Over the last month, I've been trying to buy a different grain each week, cook a big batch of it, and then turn it into easy lunches for my daughter Samantha and me on Mondays and Wednesdays (the days she is not in daycare). So far, we've tried buckwheat, quinoa, and barley. All were great hits with Sammy.
As most good things to eat, this salad came partially out of necessity to clean out the fridge. Students often ask me how to improvise in the kitchen successfully. Improvisation in any field (cooking, music, art) is hard to teach. But seeing someone else go through this process can help. So instead of a recipe, I thought I'll describe my thought process for putting together this dish.
First you need to choose a theme. Since it was a nice spring day, I wanted my barley dish to be cold. Middle eastern wheat salad came to mind, and I decided to go with the south eastern Mediterranean theme (think Morocco, Turkey, Israel). Narrowing things down like that can be very helpful for basic decisions like lemon juice and olive oil should go into this salad, but soy sauce and sesame seed oil should stay in the cabinet. Now the cleaning out the fridge part. The options were zucchini, red peppers, apples, and olives. I decided to go with zucchini and peppers. I didn't want the vegetables to steal the show, so I diced them very finely (1/8 inch) to let barley still be the star. To dice zucchini, first slice it on the diagonal on a mandoline, then cut it with a knife into skinny french fry type strips, and then perpendicular into dice.
It seemed like my salad had all the vegetables it needed, but not the necessary savoriness and kick that only an onion can provide. Red onion, shallot, or scallions would all do the trick, but shallot was what I had on hand. I minced it finely and added it to my salad. Some delicate aromatic herb (parsley, cilantro, mint, tarragon, basil) would not hurt either. I had cilantro, so in it went.
I have a soft spot for Moroccan preserved lemons when it comes to cold non-leafy salads (tuna, bean, lentil). If you are in the Boston area, Formaggio's kitchen carries them and they can live happily in your fridge for almost a year as long as they are covered in brine. I usually discard the inside of the lemon, then rinse and use the skin (both the yellow and white parts). So in went the minced lemon.
Now it was time to dress the salad, taste, and adjust. I added a generous squirt of fresh lemon, 2-3 Tbsp olive oil, and some black pepper. Hmm, not bad. When you use a grain to make a stand alone vs. a side dish, you want each bite to be interesting. It should be like a choir singing with 3-4 voices all coming together into harmonious total. Zucchini and peppers gave my salad juiciness, barley gave it a nice toothsome bite, now if only we had a crunch here. My first instinct was to toast some pine nuts, but after opening my freezer and finding some already toasted almonds I decided to save myself a toasting step and just use those. Mmm -- much better. As soon as I tasted the salad with the almonds, I just had to reach for golden raisins. It's one of those duets that's just too good to pass up.
The salt level was good since I cooked the barley in salted water and added preserved lemons (a very salty ingredient), but my salad needed a bit more richness, so in went another small splash of olive oil. Now, everything was in perfect harmony. I could have left it as is, but something was pulling me to the spice drawer. Since there was some Moroccan influence there already, I thought why not underscore it with a little coriander and cardamom.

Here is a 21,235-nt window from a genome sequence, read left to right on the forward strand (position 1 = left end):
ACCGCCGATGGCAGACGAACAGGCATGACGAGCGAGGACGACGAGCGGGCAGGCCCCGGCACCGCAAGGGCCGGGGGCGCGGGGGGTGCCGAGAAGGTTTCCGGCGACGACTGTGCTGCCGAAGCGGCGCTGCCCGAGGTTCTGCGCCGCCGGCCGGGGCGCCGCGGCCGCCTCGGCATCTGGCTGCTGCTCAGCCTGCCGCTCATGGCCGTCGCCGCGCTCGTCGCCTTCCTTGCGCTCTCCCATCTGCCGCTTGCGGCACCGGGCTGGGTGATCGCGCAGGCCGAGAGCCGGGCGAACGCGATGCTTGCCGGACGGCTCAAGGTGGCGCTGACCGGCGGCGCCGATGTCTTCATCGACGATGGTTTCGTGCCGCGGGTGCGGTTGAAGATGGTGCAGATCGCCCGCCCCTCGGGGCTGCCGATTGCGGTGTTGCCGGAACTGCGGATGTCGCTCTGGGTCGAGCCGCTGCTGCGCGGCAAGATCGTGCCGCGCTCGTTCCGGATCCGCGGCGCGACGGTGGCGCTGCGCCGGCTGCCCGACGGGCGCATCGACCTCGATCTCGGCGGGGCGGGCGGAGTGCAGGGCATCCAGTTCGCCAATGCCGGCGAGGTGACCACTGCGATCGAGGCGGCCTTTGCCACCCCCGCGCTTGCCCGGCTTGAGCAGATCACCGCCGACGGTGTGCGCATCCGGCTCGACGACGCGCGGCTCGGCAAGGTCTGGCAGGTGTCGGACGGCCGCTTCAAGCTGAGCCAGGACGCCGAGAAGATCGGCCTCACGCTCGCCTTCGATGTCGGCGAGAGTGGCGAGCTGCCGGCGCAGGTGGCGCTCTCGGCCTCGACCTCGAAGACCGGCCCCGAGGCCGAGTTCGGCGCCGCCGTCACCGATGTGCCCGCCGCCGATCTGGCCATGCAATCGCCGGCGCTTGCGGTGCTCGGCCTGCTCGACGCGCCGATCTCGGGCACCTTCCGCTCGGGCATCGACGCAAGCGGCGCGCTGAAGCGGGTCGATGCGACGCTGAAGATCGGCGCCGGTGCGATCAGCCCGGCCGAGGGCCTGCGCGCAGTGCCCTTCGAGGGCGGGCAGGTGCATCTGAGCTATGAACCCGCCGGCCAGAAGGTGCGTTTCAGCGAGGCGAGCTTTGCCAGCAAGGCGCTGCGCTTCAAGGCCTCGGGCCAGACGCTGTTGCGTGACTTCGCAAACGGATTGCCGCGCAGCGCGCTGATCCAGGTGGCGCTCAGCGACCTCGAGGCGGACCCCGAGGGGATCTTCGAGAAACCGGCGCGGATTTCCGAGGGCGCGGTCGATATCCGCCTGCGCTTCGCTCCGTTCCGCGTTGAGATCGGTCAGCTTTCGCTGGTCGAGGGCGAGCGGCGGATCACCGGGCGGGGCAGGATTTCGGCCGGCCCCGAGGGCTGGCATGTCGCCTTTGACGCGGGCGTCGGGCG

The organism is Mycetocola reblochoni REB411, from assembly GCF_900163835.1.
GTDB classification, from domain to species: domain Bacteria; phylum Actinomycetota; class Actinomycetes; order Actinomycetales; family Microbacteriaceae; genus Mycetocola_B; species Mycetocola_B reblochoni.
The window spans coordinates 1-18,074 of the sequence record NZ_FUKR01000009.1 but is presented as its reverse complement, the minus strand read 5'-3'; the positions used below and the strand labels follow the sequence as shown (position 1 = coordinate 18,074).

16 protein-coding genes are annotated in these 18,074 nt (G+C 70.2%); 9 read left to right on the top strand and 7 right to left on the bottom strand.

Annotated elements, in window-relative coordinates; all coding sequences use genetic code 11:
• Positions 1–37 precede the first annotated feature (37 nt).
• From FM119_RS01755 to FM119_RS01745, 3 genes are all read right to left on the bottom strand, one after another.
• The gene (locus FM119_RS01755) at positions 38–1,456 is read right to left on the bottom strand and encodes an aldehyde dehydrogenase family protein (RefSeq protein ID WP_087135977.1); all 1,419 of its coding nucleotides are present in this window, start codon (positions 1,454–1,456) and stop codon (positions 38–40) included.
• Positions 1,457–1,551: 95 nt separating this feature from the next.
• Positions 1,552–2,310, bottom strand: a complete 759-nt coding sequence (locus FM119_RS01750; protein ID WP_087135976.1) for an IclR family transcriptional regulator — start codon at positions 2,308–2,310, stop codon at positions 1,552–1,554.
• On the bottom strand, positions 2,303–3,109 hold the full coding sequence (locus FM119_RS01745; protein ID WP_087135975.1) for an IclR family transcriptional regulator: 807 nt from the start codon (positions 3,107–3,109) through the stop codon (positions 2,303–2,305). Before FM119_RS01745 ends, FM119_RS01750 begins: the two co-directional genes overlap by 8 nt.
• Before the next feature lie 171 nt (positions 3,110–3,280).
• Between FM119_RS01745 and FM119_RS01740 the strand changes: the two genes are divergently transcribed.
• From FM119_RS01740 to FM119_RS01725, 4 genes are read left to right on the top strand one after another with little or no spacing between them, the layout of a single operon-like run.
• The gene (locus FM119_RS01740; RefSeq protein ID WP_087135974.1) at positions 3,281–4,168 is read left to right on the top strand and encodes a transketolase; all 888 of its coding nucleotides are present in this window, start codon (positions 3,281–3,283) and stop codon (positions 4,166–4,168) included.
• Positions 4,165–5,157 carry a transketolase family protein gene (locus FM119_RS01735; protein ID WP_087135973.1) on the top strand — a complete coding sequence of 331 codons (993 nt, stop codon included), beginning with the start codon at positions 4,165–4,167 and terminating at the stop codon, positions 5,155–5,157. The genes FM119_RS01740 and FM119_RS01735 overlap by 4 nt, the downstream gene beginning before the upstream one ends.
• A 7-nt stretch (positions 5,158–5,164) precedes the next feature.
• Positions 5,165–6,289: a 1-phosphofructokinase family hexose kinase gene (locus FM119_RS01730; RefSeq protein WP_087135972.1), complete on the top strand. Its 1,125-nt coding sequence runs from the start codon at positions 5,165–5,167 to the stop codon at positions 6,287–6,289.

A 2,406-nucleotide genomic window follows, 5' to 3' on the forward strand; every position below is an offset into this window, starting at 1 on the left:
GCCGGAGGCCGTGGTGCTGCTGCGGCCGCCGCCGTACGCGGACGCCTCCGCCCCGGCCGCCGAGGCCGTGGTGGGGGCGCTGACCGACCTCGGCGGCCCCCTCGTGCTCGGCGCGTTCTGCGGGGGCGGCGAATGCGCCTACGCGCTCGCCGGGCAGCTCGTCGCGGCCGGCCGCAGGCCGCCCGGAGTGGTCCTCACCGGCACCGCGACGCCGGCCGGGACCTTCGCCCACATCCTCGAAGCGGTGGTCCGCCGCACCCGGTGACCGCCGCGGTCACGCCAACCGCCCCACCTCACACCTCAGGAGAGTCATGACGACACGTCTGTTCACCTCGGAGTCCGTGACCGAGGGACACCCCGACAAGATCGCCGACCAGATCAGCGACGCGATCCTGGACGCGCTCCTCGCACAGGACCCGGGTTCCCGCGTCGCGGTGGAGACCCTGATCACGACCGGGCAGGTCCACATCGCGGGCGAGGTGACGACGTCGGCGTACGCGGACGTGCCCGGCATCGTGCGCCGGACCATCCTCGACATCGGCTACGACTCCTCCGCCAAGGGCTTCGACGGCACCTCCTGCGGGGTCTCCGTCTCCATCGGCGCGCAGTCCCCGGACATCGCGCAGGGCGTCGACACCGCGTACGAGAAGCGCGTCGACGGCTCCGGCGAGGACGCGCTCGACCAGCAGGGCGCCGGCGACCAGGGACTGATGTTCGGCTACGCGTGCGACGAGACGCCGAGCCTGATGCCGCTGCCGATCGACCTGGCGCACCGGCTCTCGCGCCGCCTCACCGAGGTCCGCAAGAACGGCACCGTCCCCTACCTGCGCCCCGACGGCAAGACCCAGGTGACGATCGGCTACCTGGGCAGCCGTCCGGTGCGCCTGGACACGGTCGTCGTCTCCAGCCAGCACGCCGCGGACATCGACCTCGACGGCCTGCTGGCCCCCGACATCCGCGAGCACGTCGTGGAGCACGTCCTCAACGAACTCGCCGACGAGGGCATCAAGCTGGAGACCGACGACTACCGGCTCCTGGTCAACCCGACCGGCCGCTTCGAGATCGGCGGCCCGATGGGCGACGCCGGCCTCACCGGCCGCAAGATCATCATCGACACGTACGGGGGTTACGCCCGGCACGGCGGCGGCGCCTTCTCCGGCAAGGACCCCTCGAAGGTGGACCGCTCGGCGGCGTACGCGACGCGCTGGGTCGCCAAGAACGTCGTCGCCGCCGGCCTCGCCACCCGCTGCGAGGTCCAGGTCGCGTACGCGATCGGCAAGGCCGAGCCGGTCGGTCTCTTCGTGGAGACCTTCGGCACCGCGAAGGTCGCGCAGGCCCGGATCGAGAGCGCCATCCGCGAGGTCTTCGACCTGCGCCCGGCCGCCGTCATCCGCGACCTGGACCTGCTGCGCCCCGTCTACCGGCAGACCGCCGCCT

When I finished this salad, I had a strange impulse to pack it for someone's lunch. It's the one kitchen chore I absolutely hate since most of my food doesn't pack well or reheat well. But this salad was a complete meal (loaded with protein and fiber, might I add) that could easily be packed and didn't require any reheating.
So, there you have it. We've improvised a lunch. Here are some things to remember about kitchen improv:
1) decide on a theme and stick with it
2) if making a dish that requires dressing (like this salad), dress early on so that you know what it will roughly taste like in the end
3) taste after each new ingredient goes in and decide where to go from there
4) remember that less is more
5) if it's missing something, are you sure it's not salt or acidity? no matter what interesting combination you come up with, if it's bland, it won't taste good.
I guess I will write this salad in the recipe form after all. Just in case, you decide to make it, it will be easier to follow this than my ramblings above. Remember that this recipe is intended as inspiration, and it's a great opportunity to improvise and make this salad your own.
Barley Almond Salad
Serves 2-3 as main course, 4-6 as appetizer
1 cup barley
1 zucchini cut into 1/8 inch dice
1/2 red pepper cut into 1/8 inch dice
1 large or 2 small shallots, finely minced
skin from 1/4 preserved lemon, rinsed and finely minced
1/2 cup toasted almonds, coarsely chopped
1/2 cup golden raisins
1/4 cup chopped fresh cilantro, mint, basil, or parsley
Juice from 1/2 lemon (plus more as needed)
1/4 cup olive oil (plus more as needed)
1/2 tsp corriander
1/4 tsp cardamom
- Bring 2 quarts of salted water to a boil, add barley and simmer until cooked to your liking, about 30-40 minutes. Drain in a colander and cool completely.
- Toss with all the other ingredients, taste and correct seasoning (adding more salt, lemon juice, and olive oil as necessary).
I think I should end this post before I turn this into a dessert.